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Welcome to the EL SIG Management Resources Page

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EL SIG Vision: We are a vibrant and valuable part of the careers and lives of Bay Area engineering leaders, improving the quality of their performance and enabling them to realize their full career potential. Our areas of focus are: Leadership, Strategy, Tactical Nuts & Bolts and Career Management.

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EL SIG – ProjectConnections Partnership: supports EL SIG members with a wide range of resources for managing organizations, projects, and people. Members will get recaps of EL SIG meeting topics and Q&A, along with links to related ProjectConnections templates, checklists, articles, and more. All Premium resources are available to the EL SIG members who signed up for a special partner account in April of 2010. If you have questions about this partnership, please contact the EL SIG chairs at

Management Resources for EL SIG members

Notes and Resources from Monthly EL SIG Meetings
Compliments of - our Management Resources Sponsor

August 19, 2010 Meeting
Wage Slave to Entrepreneur -
Practical Advice from Engineering Guys Who Now Lead Their Own Companies

Andy Do, Founder and CEO of Embedded Works, the Amazon of the embedded/wireless world.

This gutsy and creative startup founder shared the straight scoop on what he's learned about business, leadership and himself during the long, challenging, sometimes bone-crunching - always exhilarating - journey from wage slave to founder of his own successful company.

Andy Do is founder and President of Embedded Works Corporation, an integrator of wireless technologies for the OEM embedded space. Embedded Works is a value-added technology distributor and integrator aimed at the RF and wireless market, offering a full spectrum of wireless products and services to help engineers, marketeers, sales and executive management succeed in overcoming the challenges of wireless integration.

July 15, 2010 Meeting
The Path to SaaS: From On-Premise to On-Demand

Eileen Boerger, President of Agilis Solutions

Agilis Solutions provides software development, maintenance and testing services for companies who build software, primarily Independent Software Vendors (ISVs) serving the high technology, security, healthcare, financial, distribution, transportation, telecommunications, and manufacturing industries.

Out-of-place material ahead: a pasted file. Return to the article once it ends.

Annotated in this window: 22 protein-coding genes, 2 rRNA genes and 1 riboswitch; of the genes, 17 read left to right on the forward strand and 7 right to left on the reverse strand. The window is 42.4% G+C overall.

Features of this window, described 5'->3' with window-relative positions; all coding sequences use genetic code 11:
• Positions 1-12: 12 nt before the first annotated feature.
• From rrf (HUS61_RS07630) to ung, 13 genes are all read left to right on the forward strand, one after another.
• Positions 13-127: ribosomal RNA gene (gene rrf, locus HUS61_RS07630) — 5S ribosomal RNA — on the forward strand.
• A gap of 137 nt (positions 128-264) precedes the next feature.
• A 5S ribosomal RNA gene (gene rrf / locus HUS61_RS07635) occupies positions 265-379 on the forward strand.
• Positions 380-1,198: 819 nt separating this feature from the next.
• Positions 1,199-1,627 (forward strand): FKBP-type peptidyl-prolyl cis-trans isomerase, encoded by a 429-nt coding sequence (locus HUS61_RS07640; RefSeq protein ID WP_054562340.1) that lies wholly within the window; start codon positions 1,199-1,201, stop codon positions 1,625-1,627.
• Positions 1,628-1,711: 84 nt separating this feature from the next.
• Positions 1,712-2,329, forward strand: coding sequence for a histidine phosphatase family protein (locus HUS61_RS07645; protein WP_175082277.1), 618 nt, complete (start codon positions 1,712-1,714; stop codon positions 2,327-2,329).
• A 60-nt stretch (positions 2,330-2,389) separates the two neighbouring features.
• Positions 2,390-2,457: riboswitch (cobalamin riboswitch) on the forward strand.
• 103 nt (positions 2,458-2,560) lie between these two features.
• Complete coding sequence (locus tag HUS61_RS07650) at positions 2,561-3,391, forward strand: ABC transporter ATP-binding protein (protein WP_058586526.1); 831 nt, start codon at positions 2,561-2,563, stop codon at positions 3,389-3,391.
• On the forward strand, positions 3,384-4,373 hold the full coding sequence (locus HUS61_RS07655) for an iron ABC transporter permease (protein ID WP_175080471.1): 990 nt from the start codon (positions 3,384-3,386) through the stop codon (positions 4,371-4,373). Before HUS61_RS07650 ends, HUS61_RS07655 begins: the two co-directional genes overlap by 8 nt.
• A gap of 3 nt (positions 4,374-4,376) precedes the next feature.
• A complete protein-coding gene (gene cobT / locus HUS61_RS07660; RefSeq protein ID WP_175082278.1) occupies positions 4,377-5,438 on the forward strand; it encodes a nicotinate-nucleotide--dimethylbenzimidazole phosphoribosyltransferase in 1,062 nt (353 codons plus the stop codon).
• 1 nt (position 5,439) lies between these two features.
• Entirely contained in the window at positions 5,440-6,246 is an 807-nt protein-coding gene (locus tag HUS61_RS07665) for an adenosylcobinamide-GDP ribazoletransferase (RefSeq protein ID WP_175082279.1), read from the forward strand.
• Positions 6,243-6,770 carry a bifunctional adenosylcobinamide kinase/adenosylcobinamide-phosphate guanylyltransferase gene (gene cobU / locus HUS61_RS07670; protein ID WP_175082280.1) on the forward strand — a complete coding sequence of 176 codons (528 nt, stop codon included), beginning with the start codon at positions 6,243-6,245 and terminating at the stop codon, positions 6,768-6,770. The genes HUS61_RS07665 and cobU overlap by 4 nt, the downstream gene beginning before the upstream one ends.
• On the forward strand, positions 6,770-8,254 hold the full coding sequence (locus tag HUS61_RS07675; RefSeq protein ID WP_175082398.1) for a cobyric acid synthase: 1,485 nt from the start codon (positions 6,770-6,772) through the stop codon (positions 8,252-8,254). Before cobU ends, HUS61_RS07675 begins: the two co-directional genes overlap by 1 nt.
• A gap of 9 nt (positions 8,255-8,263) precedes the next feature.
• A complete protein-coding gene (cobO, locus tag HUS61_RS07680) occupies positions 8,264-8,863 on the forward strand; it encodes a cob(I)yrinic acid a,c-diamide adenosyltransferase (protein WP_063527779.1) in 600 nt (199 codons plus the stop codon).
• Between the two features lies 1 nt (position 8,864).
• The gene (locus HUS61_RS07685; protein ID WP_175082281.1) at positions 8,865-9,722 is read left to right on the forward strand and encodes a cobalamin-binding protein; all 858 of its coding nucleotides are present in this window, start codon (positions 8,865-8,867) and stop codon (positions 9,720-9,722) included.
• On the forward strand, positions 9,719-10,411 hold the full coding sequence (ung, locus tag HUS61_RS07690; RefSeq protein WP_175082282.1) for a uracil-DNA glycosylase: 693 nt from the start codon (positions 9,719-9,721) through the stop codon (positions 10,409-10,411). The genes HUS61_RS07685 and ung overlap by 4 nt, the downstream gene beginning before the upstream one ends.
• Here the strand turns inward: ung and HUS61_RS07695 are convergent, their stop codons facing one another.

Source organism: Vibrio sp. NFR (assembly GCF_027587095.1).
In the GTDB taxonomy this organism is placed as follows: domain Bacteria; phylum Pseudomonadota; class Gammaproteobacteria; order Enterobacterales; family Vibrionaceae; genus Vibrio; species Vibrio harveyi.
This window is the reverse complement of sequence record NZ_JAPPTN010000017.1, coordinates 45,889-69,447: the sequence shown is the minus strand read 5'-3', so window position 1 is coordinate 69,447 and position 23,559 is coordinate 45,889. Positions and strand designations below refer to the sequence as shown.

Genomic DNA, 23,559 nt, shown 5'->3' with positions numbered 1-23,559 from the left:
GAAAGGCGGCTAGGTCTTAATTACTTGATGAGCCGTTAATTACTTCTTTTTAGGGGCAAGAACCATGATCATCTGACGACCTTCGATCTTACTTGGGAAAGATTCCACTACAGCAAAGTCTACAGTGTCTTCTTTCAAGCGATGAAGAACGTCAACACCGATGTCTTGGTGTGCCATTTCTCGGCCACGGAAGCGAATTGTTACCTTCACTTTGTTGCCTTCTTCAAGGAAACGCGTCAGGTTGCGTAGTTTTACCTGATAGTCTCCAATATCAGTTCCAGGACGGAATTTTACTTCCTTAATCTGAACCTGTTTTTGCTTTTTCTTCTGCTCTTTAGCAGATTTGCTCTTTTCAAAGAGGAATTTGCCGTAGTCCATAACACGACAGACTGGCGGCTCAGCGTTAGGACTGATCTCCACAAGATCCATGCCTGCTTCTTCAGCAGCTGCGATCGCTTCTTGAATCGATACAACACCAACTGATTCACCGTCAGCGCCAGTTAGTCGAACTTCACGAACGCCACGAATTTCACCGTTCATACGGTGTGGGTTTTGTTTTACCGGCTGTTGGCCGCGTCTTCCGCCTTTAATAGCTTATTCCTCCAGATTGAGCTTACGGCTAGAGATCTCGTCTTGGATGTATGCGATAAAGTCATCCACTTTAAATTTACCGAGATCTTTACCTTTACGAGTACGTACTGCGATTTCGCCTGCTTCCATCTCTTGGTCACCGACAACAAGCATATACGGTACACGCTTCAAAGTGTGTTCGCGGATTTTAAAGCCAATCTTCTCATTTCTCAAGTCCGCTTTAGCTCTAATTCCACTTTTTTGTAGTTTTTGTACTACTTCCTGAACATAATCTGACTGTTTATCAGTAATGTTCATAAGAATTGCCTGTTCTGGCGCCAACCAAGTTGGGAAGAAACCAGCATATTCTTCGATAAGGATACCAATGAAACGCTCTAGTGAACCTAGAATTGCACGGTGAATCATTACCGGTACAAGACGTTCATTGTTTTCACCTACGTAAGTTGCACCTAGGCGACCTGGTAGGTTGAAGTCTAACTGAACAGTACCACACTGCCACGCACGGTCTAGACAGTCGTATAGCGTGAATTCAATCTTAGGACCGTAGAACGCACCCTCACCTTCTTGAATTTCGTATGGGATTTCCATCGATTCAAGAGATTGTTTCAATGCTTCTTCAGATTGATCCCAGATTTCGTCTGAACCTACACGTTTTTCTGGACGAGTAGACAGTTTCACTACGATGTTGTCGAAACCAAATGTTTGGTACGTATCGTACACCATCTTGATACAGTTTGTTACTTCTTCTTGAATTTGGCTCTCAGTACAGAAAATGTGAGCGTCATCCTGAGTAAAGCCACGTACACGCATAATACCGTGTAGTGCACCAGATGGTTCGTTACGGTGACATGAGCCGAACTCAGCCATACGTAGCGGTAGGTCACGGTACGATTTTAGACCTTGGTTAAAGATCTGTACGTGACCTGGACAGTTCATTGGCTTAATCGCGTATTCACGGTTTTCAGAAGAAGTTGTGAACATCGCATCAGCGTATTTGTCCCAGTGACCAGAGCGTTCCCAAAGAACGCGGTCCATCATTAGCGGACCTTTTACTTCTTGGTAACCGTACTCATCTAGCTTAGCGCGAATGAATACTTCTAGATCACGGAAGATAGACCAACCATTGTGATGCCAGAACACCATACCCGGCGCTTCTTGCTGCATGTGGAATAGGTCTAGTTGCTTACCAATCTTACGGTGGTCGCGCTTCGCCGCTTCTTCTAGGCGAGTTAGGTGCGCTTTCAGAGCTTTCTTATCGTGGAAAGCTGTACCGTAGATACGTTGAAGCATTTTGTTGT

Many companies have by now likely considered migrating their software from its current on-premise basis to an on-demand deployment model. What might not have been considered in detail are the key issues that must be planned for in order to successfully make this this move. Companies also wrestle with the best approach or selecting the right architecture.

To address these questions and help the audience prepare for the move to SaaS, this presentation discussed:

  • How to determine which level of SaaS maturity best fits a company's product(s) and business
  • The 12 dimensions of a successful on-demand architecture
  • How SaaS deployment can be achieved incrementally
  • The six critical success factors for a smooth migration to on-demand deployment

Download the presentation file here.

June 17, 2010 Meeting
Up Close and Personal -
Real World Stories about Agile Software Development Methodologies

Rob Myers, founder of Agile Institute and a founding member of the Agile Cooperative

Rob Myers has been recently working on a variety of larger, multi-team Agile transitions, and shared stories of what has worked well, what went very badly, and how to avoid many of the pitfalls of transitioning multiple teams towards Agile software development methodologies. His stories were primarily derived from first-person experience and as promised, there was little Death By PowerPoint in the presentation.

For 12 years, Rob has played a pivotal role in many successful Agile, Scrum, and Extreme Programming (XP) projects. He has 25 years of professional experience on software development teams, and has consulted for leading companies in the aerospace, government, medical, software, and financial sectors. Through Agile Institute and the Agile Cooperative, Rob teaches a variety of courses, including Essential Test-Driven Development, and Essential Agile Testing.

Related resource on ProjectConnections:
May 20, 2010 Meeting
Leading People – An Executive Panel Discussion

Mala Devlin

SDForum Engineering Leadership SIG and Tech Women Group were proud to co-sponsor a special panel on leadership, moderated by Mala Devlin, the author of "The Software Soul". The panel consisted of seasoned executives who shared their experiences and words of wisdom.

The panel was especially designed for anyone who is tired of "Executing to a plan that makes no sense, with an organization that is not set up for success, with people who cannot work with each other and a leader who is unprepared to lead." It examined how a leader can tap into a project's most important element – the people – to maximize the odds for project success. It examined the unique and critical cultural values of teams (project teams in general, and software engineering teams in particular) that fuel greater vitality, productivity – and ultimately profitability and success.

This panel covered subjects such as recognizing signs of trouble in your teams, formulating strategies to overcome them and transform a project team, and utilizing leadership to navigate the inevitable project challenges and unleash the full energy and potential of your teams.